China's Churches Face Renewed Government Persecution

By:  Dave Bohon
03/04/2013
       
China's Churches Face Renewed Government Persecution

A report by a China watchdog group notes that government persecution has risen dramatically against the country's proliferating house church movement.

The Chinese government has increased its efforts to eradicate the country's growing underground church movement, a Chinese watchdog group said in a recent report. China Aid, which monitors instances of government persecution of the church in China, reported a 42-percent increase in government harassment of Christians and unauthorized places of worship from 2011 to 2012. In its study the Texas-based group, headed by former Chinese house church pastor Bob Fu, documented 132 cases of government persecution involving 4,919 persons in 2012, and noted a 125-percent jump in the number of people arrested and sentenced for involvement in unauthorized Christian worship over the previous year.

China Aid noted that last year the Chinese communist government launched a focused program to wipe out the underground church movement, which competes with the official Three-Self Patriotic Movement, a closely monitored and government approved Protestant church in the country. Among the strategies the government is using, Fu explained, is forcibly banning and closing down worship places that have been operating for years, pressuring churches to join the official “Three-Self” church system, detaining church leaders and sending them to labor camps, and cracking down on Christian outreach to students.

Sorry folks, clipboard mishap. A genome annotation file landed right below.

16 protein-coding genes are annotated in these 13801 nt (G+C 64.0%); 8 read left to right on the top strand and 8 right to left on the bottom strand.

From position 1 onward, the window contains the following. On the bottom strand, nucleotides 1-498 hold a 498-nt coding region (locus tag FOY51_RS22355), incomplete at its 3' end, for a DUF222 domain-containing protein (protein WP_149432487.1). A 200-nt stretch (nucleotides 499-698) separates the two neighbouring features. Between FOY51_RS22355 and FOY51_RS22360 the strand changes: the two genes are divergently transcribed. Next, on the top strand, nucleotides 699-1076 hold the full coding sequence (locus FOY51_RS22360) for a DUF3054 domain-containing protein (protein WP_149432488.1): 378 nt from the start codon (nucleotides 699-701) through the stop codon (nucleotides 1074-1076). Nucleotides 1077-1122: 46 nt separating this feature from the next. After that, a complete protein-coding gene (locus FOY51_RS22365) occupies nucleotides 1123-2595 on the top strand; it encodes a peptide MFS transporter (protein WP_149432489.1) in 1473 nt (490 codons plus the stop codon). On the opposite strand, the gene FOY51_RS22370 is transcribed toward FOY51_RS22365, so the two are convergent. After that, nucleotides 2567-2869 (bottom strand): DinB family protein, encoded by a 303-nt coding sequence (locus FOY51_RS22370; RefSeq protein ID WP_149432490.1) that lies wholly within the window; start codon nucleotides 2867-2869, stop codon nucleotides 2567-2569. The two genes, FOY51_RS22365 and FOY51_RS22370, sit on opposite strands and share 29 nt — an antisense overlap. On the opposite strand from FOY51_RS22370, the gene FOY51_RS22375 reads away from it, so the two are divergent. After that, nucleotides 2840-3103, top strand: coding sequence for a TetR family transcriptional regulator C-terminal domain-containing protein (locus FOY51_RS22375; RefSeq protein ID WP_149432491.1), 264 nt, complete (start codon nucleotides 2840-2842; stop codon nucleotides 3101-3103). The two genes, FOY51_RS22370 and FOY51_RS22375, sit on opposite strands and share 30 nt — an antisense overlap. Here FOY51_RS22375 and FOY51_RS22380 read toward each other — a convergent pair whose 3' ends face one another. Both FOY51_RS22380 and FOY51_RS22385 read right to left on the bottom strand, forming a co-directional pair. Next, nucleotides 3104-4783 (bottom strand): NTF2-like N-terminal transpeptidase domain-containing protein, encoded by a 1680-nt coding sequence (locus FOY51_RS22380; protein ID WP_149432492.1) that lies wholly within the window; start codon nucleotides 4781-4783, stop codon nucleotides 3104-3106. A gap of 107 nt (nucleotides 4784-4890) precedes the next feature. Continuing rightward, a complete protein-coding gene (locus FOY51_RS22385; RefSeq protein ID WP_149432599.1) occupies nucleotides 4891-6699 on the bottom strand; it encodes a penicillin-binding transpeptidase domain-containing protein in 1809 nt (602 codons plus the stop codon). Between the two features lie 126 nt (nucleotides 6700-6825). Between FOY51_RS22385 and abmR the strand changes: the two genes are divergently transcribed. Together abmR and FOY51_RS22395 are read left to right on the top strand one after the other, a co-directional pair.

Experts say the government fears the rise of any movement that could gain political clout among large numbers of people in the country. Fu told Fox News that over the past year the government has secretly investigated house churches, creating files on leaders and members, and has followed up by closing down churches using a variety of methods.

“Instead of using law enforcement officials directly to attack churches,” Fu told Fox, “last year we found they used a softer approach. They used utility companies, service committees, and neighborhood committees to terminate contracts with rental facilities and cut off electricity and water [to the churches].”

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